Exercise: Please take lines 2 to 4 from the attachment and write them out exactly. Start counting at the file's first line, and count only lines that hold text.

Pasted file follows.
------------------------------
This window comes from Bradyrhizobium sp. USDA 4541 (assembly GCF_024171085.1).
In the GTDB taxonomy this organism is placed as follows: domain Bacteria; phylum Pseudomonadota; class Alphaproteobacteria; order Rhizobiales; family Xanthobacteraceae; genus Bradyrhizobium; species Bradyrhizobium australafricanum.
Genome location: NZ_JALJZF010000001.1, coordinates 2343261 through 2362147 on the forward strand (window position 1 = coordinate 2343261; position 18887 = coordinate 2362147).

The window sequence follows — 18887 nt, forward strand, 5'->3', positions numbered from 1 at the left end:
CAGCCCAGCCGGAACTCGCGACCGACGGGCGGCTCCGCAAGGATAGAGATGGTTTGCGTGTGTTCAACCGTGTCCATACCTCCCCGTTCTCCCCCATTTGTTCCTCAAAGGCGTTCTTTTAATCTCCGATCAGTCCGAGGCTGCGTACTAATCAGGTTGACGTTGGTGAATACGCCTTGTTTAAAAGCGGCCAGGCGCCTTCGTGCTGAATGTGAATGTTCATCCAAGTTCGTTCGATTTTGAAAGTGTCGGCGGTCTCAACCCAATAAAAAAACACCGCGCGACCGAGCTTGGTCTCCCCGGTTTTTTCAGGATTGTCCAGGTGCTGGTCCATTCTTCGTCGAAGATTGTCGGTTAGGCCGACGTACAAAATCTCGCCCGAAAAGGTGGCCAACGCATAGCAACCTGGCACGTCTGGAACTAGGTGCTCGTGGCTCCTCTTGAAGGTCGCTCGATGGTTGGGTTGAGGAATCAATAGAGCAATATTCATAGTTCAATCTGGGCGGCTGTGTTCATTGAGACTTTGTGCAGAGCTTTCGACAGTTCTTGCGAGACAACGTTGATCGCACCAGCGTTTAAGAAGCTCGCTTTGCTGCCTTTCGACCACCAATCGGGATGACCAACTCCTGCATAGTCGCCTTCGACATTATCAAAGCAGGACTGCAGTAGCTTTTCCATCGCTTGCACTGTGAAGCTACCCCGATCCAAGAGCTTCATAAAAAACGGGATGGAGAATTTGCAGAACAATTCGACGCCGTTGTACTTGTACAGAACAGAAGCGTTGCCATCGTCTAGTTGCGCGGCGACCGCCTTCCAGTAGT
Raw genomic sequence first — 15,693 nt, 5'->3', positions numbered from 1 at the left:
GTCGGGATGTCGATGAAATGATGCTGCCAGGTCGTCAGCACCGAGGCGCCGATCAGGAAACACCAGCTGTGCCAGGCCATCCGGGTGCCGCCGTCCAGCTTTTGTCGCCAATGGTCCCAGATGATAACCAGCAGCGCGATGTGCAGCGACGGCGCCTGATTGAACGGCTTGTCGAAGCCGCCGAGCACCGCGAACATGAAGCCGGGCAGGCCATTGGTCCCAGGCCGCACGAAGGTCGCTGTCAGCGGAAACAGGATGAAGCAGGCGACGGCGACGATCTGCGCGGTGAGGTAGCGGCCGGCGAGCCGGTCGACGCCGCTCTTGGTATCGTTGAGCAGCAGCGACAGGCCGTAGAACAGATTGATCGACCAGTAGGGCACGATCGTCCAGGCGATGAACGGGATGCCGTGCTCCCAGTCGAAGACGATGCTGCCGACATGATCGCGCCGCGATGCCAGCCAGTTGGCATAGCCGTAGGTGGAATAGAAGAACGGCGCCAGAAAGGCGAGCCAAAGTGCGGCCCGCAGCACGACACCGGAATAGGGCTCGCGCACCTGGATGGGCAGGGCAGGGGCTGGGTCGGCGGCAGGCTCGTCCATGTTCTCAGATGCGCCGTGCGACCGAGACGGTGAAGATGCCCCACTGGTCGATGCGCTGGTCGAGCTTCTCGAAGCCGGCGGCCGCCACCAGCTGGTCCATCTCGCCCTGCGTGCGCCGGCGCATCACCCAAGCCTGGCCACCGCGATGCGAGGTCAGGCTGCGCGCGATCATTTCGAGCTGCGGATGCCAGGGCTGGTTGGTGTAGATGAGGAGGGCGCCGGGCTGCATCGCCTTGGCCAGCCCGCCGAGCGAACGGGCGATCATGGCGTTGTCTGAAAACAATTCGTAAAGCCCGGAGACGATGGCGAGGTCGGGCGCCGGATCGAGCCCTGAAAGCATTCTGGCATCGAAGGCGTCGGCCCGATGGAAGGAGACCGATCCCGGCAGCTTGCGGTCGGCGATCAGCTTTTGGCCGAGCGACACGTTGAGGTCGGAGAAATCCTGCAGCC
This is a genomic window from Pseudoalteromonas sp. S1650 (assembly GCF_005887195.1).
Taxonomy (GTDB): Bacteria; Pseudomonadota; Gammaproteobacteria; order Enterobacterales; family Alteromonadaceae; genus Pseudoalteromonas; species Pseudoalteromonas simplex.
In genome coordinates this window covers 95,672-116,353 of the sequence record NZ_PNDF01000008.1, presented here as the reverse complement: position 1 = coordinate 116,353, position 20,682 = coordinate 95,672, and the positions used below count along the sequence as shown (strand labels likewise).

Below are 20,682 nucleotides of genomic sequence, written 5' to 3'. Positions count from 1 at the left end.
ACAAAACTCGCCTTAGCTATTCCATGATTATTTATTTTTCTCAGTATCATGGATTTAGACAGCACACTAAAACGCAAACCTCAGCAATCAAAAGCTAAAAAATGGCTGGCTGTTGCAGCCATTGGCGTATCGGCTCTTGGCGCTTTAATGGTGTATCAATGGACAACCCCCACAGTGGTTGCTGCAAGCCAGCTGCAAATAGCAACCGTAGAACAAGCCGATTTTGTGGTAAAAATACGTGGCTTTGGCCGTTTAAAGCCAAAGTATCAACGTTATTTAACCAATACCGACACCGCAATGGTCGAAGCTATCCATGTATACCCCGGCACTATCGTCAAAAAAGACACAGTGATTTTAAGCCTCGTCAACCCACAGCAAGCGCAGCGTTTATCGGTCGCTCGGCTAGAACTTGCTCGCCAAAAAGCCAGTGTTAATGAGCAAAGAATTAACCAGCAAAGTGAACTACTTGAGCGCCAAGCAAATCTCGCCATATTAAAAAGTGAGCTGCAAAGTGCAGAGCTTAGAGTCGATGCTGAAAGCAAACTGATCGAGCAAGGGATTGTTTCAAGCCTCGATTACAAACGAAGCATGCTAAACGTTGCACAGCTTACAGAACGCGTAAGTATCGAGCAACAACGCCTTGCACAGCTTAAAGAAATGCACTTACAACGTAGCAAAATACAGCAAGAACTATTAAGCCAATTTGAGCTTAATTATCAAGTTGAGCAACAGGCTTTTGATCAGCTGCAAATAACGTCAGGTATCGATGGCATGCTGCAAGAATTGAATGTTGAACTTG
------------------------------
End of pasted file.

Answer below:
In the GTDB taxonomy this organism is placed as follows: domain Bacteria; phylum Pseudomonadota; class Alphaproteobacteria; order Rhizobiales; family Xanthobacteraceae; genus Bradyrhizobium; species Bradyrhizobium australafricanum.
Genome location: NZ_JALJZF010000001.1, coordinates 2343261 through 2362147 on the forward strand (window position 1 = coordinate 2343261; position 18887 = coordinate 2362147).

The window sequence follows — 18887 nt, forward strand, 5'->3', positions numbered from 1 at the left end: